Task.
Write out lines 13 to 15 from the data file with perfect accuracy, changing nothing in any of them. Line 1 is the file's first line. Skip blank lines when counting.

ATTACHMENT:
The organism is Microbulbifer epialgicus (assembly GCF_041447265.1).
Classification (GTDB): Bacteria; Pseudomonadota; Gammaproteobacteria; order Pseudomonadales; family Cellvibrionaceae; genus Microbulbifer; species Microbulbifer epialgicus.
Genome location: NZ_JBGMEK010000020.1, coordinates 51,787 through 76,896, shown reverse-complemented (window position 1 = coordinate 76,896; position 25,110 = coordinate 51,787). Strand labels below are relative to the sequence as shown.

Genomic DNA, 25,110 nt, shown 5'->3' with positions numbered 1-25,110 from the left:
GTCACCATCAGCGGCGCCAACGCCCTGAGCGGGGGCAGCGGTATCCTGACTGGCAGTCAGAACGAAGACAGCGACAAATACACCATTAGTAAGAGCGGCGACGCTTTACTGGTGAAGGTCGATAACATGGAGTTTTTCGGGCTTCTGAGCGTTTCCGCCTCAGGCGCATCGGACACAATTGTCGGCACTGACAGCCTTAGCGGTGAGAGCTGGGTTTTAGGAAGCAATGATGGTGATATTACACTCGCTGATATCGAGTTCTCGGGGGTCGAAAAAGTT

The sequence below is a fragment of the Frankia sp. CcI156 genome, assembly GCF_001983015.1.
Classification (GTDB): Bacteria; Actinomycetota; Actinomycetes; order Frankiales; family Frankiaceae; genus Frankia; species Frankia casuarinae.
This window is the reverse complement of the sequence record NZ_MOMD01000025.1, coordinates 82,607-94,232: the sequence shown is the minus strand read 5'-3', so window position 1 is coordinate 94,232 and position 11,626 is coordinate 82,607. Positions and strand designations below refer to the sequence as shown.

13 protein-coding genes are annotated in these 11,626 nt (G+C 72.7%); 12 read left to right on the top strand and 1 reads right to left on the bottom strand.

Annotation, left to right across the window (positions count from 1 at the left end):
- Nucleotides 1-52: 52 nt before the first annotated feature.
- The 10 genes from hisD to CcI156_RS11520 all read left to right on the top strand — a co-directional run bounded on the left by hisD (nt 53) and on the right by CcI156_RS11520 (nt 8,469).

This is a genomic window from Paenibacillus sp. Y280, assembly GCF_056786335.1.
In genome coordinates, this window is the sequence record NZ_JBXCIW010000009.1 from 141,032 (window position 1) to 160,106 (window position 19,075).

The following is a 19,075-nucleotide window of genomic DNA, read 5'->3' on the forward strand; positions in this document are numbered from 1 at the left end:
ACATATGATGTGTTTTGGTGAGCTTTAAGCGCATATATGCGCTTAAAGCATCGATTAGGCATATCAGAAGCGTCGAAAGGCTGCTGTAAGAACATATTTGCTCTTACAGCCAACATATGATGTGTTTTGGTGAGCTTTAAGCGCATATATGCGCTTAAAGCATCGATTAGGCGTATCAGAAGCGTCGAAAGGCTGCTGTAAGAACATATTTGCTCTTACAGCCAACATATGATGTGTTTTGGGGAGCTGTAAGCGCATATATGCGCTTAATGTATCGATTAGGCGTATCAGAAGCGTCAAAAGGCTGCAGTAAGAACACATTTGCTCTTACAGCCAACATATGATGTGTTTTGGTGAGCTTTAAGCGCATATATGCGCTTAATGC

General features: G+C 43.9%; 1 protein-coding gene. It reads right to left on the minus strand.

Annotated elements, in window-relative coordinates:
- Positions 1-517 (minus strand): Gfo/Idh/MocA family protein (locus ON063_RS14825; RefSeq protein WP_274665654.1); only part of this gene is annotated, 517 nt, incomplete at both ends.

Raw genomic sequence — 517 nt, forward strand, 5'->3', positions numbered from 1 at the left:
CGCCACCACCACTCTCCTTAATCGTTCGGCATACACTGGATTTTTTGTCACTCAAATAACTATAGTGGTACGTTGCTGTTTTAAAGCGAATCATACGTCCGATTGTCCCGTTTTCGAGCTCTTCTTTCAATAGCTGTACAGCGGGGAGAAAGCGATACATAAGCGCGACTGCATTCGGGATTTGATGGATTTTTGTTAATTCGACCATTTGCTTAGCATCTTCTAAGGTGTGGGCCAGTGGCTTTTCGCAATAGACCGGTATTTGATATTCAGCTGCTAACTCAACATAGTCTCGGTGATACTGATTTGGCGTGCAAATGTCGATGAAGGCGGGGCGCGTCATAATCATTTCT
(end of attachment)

This is a genomic window from Paenibacillus sp. Y280, assembly GCF_056786335.1.
In genome coordinates, this window is the sequence record NZ_JBXCIW010000009.1 from 141,032 (window position 1) to 160,106 (window position 19,075).

The following is a 19,075-nucleotide window of genomic DNA, read 5'->3' on the forward strand; positions in this document are numbered from 1 at the left end: